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What does $50 per share mean for Facebook? Pros weigh in

Facebook is at $50 per share ... now what?

As Facebook stock hovers around $50 per share, two market pros told CNBC that shares of the social media company will only head higher from here, with plenty of room to run.

"The fundamental momentum that Facebook has in its three main advertising businesses ... all of those businesses are really, really hitting their stride right now," said Jordan Rohan, managing director and senior analyst at Stifel Nicolaus.

He listed the three areas as selling downloads to developers, brand advertising to major consumer companies and response-based advertising on the Facebook exchange.

Mark Zuckerberg, Facebook
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As a result, he said, "the chances for earnings upside are very, very high and I think the stock will probably continue to work."

In addition, Rohan explained that Twitter's impending IPO represents a "further validation of the [social media] business model" as more advertisers look to engage with customers over these new platforms. He added that video advertising and the monetization of the photo-sharing platform Instagram have not yet fully kicked in, and represent additional opportunity for Facebook's upside.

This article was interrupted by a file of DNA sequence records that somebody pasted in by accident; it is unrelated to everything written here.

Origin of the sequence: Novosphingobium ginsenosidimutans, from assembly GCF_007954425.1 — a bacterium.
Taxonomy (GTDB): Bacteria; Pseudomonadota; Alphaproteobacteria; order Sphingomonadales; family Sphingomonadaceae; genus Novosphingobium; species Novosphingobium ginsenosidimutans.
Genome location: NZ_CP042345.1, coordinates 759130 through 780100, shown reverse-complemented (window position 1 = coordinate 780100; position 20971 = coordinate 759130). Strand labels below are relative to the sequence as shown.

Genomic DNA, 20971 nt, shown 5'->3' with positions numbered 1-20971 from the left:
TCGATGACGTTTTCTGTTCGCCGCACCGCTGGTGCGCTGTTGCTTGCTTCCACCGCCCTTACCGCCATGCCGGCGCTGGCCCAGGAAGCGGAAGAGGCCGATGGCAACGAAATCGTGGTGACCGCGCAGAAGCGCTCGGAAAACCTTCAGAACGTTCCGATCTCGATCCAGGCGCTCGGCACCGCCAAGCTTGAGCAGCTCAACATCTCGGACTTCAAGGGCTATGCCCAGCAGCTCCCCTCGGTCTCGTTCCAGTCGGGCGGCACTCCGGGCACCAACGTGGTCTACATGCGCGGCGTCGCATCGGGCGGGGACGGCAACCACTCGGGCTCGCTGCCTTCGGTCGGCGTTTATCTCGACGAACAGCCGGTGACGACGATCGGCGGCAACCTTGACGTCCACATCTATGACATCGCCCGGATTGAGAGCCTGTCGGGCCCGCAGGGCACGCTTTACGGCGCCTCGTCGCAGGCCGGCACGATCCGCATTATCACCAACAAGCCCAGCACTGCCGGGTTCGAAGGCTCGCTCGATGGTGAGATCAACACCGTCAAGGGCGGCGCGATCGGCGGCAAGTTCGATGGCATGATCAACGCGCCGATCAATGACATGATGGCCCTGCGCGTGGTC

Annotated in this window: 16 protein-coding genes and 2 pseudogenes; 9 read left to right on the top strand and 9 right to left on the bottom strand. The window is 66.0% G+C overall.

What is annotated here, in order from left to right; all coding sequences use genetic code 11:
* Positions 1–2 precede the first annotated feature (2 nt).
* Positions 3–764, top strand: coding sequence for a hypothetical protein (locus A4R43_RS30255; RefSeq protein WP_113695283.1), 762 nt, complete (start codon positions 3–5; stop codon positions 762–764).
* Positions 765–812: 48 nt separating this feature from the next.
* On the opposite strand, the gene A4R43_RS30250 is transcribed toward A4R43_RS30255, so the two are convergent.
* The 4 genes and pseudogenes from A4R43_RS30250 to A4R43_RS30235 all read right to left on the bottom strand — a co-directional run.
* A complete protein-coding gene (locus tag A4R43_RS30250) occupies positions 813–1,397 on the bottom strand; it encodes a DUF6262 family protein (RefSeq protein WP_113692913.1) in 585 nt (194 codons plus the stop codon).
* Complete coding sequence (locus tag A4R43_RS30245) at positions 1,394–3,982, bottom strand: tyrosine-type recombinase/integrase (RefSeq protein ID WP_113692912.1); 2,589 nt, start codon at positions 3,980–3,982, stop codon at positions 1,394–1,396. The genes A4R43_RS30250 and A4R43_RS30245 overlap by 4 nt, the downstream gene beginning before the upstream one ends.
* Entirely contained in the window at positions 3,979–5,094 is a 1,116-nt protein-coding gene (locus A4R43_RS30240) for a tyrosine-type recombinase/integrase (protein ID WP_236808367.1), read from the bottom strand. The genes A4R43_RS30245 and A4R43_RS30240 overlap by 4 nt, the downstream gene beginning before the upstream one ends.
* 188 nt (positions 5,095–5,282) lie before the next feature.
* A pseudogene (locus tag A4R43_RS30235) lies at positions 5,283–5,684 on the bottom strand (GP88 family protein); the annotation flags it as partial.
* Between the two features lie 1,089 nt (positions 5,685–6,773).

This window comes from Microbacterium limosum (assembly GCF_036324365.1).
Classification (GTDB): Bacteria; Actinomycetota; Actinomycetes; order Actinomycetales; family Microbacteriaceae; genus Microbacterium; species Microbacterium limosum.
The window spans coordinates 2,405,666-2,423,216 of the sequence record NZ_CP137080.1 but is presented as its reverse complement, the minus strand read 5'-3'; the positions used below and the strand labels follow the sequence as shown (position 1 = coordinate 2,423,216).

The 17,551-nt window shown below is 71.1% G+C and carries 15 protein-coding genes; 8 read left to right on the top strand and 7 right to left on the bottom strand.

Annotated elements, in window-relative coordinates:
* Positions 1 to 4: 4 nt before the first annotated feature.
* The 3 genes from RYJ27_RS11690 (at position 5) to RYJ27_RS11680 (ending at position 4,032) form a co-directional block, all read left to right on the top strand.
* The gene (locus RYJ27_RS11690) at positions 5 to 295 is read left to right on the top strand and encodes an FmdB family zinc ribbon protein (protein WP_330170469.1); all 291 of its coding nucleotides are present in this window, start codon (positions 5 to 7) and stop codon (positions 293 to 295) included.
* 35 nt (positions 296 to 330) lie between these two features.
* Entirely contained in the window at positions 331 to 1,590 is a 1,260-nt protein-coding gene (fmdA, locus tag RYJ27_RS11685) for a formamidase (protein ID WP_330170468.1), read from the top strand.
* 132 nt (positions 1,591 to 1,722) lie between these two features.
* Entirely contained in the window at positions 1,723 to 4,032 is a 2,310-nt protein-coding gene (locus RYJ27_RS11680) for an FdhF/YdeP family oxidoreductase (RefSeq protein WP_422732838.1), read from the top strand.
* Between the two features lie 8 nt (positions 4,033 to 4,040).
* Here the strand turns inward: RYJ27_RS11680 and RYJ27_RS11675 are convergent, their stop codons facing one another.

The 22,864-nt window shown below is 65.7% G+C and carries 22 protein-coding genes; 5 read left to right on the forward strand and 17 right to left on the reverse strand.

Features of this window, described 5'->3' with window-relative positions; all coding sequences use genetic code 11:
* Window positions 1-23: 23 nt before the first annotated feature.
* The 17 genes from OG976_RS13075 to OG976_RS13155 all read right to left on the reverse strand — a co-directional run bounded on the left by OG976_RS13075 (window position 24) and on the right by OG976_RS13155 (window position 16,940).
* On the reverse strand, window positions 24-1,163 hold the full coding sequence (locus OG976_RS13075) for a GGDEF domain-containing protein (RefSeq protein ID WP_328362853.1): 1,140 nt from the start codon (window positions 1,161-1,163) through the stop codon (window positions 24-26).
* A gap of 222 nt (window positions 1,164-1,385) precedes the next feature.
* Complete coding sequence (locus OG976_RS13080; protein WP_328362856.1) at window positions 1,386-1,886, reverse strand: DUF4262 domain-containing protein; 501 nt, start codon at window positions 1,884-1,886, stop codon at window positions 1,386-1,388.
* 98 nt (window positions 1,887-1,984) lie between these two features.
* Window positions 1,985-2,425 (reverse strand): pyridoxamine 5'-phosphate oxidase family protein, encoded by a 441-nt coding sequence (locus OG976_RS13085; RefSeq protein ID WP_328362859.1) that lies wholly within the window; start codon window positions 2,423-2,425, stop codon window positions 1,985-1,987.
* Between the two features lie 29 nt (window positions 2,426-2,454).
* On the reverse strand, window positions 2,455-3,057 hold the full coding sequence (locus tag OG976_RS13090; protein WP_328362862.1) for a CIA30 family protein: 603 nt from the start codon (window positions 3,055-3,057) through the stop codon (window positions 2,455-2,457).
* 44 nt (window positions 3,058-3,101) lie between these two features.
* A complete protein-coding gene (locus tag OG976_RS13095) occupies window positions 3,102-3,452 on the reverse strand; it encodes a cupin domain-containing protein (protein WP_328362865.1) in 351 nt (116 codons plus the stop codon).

Chris Baggini, Facebook shareholder and senior portfolio manager at Turner Titan Fund, told "Squawk on the Street" that his firm holds a long-term view on the stock. "Our belief over time is that it is going to be a materially bigger company. You're looking at a company that should be doing close to $10 billion, if not higher than $10 billion in revenue next year."

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"There is no other place in media where you can find a company with 15 to 20 percent market share of the space that they rule, basically," he added. "This company is a winner. ... It still has more room to run. The momentum is there and the revenue growth is accelerating."

Baggini also pointed to growing total usage, especially in moble. Citing data from comScore, usage on both mobile and desktop is up dramatically as Facebook continues to grow internationally, despite reports of some younger users leaving the site.

(Related: Federal appeals court says Bill of Rights covers 'Like')

"Their share in the mobile area is so much higher than everybody else that if you're an advertiser, you have to look at Facebook, you just have to. You have no other choice," he said.

—By CNBC's Paul Toscano. Follow him on Twitter @ToscanoPaul and get the latest stories from "Squawk on the Street"


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